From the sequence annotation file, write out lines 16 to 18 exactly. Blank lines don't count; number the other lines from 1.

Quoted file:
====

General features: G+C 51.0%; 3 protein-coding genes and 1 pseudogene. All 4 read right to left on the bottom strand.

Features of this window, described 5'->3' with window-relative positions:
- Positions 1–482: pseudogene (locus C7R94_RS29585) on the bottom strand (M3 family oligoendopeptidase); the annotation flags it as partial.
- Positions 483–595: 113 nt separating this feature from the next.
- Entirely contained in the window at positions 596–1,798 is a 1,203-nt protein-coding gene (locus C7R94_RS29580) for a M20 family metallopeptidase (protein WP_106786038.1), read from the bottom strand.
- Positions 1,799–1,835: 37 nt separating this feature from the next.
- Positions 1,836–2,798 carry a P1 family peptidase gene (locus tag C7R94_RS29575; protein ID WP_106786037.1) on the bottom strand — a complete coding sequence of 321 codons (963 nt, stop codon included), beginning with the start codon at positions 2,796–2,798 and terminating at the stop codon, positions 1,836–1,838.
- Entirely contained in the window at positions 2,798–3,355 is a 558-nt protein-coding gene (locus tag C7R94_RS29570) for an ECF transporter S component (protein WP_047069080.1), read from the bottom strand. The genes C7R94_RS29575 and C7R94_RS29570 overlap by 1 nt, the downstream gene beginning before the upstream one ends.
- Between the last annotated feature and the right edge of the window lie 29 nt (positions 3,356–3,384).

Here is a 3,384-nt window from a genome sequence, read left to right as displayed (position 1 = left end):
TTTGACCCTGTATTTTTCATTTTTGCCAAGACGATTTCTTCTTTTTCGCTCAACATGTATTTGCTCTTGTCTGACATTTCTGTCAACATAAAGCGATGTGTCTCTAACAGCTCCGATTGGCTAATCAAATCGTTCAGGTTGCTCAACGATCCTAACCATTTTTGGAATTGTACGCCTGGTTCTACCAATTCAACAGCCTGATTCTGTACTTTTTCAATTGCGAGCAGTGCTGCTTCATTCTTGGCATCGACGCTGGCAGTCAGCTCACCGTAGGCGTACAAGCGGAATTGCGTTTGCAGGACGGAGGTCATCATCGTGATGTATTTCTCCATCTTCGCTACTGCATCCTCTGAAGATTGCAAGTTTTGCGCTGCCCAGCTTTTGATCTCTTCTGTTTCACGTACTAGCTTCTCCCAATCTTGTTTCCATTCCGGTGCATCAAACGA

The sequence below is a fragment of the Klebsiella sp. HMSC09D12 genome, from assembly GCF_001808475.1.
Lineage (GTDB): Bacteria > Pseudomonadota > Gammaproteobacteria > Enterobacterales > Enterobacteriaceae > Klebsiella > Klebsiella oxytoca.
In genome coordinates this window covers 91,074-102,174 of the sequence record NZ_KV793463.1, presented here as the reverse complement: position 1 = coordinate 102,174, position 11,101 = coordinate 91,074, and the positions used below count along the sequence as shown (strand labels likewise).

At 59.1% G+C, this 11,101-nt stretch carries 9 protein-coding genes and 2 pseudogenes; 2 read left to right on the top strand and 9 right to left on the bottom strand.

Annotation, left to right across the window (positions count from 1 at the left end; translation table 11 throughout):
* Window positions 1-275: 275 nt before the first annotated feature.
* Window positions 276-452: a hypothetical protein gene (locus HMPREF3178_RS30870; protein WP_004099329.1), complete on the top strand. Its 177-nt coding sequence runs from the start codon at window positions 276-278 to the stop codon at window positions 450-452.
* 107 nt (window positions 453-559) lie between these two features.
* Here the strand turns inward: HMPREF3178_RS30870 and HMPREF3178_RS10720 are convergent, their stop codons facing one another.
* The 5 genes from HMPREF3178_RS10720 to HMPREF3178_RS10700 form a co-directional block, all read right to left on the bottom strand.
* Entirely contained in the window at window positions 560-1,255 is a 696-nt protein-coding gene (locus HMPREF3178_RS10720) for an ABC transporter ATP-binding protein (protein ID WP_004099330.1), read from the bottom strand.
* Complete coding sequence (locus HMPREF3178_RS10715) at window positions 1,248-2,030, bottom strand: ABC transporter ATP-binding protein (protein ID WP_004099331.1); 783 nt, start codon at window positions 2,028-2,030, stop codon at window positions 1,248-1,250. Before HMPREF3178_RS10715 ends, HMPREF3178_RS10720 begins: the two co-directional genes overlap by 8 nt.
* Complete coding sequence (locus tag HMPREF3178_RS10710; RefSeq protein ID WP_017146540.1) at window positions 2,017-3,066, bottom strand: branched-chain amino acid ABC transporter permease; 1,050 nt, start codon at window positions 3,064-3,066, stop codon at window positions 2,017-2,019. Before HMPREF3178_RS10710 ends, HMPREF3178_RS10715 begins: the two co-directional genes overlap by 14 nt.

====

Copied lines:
Annotation, left to right across the window (positions count from 1 at the left end; translation table 11 throughout):
* Window positions 1-275: 275 nt before the first annotated feature.
* Window positions 276-452: a hypothetical protein gene (locus HMPREF3178_RS30870; protein WP_004099329.1), complete on the top strand. Its 177-nt coding sequence runs from the start codon at window positions 276-278 to the stop codon at window positions 450-452.